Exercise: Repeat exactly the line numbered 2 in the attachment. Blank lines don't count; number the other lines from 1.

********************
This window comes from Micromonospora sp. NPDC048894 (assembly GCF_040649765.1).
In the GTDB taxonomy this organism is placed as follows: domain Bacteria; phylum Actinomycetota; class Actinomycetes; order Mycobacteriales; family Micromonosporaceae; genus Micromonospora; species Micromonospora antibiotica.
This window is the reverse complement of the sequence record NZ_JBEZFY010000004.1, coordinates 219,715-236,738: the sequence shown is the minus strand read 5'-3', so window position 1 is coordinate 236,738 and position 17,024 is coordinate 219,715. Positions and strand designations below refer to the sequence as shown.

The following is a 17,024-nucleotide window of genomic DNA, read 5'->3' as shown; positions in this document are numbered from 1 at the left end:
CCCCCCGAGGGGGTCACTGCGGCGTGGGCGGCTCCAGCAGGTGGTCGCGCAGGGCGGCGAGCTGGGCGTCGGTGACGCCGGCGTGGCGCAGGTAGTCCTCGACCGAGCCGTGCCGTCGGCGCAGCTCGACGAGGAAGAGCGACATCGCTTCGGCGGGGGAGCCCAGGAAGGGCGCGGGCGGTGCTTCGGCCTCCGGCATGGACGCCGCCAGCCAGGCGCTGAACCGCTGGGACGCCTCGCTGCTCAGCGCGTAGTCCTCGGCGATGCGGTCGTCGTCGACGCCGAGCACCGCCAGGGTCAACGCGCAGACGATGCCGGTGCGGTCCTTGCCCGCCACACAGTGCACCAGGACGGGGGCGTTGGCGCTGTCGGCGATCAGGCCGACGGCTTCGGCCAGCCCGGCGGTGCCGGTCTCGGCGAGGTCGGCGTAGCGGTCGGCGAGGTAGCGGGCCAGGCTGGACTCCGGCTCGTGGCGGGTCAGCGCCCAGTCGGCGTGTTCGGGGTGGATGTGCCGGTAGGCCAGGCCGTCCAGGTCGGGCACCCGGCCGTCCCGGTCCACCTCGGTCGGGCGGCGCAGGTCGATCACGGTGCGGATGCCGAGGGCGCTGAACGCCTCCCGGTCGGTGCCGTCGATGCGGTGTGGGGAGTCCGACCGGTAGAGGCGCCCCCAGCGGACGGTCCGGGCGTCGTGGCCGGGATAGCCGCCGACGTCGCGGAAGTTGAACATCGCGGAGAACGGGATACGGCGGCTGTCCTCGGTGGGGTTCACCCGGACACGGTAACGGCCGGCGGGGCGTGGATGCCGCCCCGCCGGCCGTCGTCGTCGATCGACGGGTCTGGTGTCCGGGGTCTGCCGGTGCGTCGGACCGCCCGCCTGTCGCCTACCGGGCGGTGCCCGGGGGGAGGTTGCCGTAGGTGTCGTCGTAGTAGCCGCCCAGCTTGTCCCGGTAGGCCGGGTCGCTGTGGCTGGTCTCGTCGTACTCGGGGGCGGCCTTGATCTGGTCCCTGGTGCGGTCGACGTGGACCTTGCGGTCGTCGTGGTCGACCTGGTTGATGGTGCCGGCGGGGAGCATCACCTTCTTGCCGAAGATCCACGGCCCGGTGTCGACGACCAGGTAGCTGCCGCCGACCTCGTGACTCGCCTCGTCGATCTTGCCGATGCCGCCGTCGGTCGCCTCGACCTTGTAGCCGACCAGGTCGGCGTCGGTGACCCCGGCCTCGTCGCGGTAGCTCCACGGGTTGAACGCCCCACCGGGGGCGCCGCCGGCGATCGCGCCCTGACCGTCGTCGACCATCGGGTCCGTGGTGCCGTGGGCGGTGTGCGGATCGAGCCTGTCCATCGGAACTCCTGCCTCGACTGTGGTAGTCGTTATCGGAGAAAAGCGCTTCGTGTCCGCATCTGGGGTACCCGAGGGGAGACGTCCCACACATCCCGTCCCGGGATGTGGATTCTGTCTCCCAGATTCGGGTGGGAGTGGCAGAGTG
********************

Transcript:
In the GTDB taxonomy this organism is placed as follows: domain Bacteria; phylum Actinomycetota; class Actinomycetes; order Mycobacteriales; family Micromonosporaceae; genus Micromonospora; species Micromonospora antibiotica.